Divorce at Altitude: A Podcast on Colorado Family Law

Ep. 5 - What Do Lawyers Think About Before Their Client Files For Divorce?

March 18, 2021 Ryan Kalamaya & Amy Goscha Season 1 Episode 5
Divorce at Altitude: A Podcast on Colorado Family Law
Ep. 5 - What Do Lawyers Think About Before Their Client Files For Divorce?
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Divorce at Altitude: A Podcast on Colorado Family Law
Ep. 5 - What Do Lawyers Think About Before Their Client Files For Divorce?
Mar 18, 2021 Season 1 Episode 5
Ryan Kalamaya & Amy Goscha

In Episode 5, Ryan and Amy discuss what pre-filing considerations come to mind in Eric Wolff’s story after his initial consultation when he makes the decision to hire a divorce attorney. They go over different scenarios that can affect the timing of filing, such as a recent move to Colorado from a different state, or upcoming trips, and address how collaborative law or a private judge can be used in some divorce cases. 

In This Episode

-       Timing of filing for divorce

-       Jurisdiction or venue considerations

-       Automatic Injunctions

-       When can collaborative law be applied to a divorce?

-       What are the benefits of having a private judge?

-       Changing of passwords and how social media can impact a case

-       When to open a separate bank account

-       Child support 

-       Joint or separate filing
 

Make sure to follow us to continue the conversation on Facebook, LinkedIn, and Twitter. 

 

What is Divorce at Altitude? 

Ryan Kalamaya and Amy Goscha provide tips and recommendations on issues related to divorce, separation, and co-parenting in Colorado. Ryan and Amy are the founding partners of an innovative and ambitious law firm, Kalamaya | Goscha, that pushes the boundaries to discover new frontiers in family law, personal injuries, and criminal defense in Colorado.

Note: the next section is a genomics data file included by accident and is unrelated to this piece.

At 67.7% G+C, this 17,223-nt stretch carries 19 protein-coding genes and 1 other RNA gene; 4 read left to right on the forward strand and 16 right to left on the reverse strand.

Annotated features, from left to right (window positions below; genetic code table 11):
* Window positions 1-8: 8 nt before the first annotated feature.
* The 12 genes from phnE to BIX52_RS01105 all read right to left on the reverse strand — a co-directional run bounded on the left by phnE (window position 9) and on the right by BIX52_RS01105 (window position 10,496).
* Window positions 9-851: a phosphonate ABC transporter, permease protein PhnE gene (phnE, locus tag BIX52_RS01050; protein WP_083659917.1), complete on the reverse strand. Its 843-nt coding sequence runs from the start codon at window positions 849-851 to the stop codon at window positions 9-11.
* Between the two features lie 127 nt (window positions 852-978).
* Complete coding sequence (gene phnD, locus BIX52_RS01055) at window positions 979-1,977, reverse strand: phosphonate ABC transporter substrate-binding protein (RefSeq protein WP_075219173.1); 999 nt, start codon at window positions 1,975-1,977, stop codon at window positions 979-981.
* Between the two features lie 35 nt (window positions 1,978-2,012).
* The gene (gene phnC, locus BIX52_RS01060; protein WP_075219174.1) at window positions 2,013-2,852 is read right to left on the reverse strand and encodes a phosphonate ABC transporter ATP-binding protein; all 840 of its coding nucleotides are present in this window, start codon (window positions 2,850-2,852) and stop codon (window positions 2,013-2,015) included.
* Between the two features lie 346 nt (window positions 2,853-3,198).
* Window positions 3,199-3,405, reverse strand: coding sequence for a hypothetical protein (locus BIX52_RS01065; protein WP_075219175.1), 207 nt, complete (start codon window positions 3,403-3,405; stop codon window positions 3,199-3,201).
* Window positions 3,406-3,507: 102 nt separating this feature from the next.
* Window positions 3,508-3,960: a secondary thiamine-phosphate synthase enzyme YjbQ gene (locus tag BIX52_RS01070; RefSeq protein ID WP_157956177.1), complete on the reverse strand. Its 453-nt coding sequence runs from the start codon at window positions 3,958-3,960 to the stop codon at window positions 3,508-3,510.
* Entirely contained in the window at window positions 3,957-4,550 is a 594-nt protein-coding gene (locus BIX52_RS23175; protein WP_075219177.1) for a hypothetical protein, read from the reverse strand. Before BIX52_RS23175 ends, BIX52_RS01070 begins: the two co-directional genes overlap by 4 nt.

To subscribe to Divorce at Altitude, click here and select your favorite podcast player. To subscribe to Kalamaya | Goscha's YouTube channel where many of the episodes will be posted as videos, click here

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DISCLAIMER: THE COMMENTARY AND OPINIONS ON THIS PODCAST IS FOR ENTERTAINMENT AND INFORMATIONAL PURPOSES AND NOT FOR THE PURPOSE OF PROVIDING LEGAL ADVICE. CONTACT AN ATTORNEY IN YOUR STATE OR AREA TO OBTAIN LEGAL ADVICE ON ANY OF THESE ISSUES.

Show Notes Transcript

In Episode 5, Ryan and Amy discuss what pre-filing considerations come to mind in Eric Wolff’s story after his initial consultation when he makes the decision to hire a divorce attorney. They go over different scenarios that can affect the timing of filing, such as a recent move to Colorado from a different state, or upcoming trips, and address how collaborative law or a private judge can be used in some divorce cases. 

In This Episode

-       Timing of filing for divorce

-       Jurisdiction or venue considerations

-       Automatic Injunctions

-       When can collaborative law be applied to a divorce?

-       What are the benefits of having a private judge?

-       Changing of passwords and how social media can impact a case

-       When to open a separate bank account

-       Child support 

-       Joint or separate filing
 

Make sure to follow us to continue the conversation on Facebook, LinkedIn, and Twitter. 

 

What is Divorce at Altitude? 

Ryan Kalamaya and Amy Goscha provide tips and recommendations on issues related to divorce, separation, and co-parenting in Colorado. Ryan and Amy are the founding partners of an innovative and ambitious law firm, Kalamaya | Goscha, that pushes the boundaries to discover new frontiers in family law, personal injuries, and criminal defense in Colorado. 

To subscribe to Divorce at Altitude, click here and select your favorite podcast player. To subscribe to Kalamaya | Goscha's YouTube channel where many of the episodes will be posted as videos, click here

************************************************************************

DISCLAIMER: THE COMMENTARY AND OPINIONS ON THIS PODCAST IS FOR ENTERTAINMENT AND INFORMATIONAL PURPOSES AND NOT FOR THE PURPOSE OF PROVIDING LEGAL ADVICE. CONTACT AN ATTORNEY IN YOUR STATE OR AREA TO OBTAIN LEGAL ADVICE ON ANY OF THESE ISSUES.

Ryan Kalamaya:
Hey everyone. I'm Ryan Kalamaya.

Amy Goscha:
And I am Amy Goscha.

Ryan Kalamaya:
Welcome to the Divorce at Altitude: A Podcast on Colorado Family Law.

Amy Goscha:
Divorce is not easy. It really sucks. Trust me, I know. Besides being an experienced divorce attorney, I'm also a divorce client.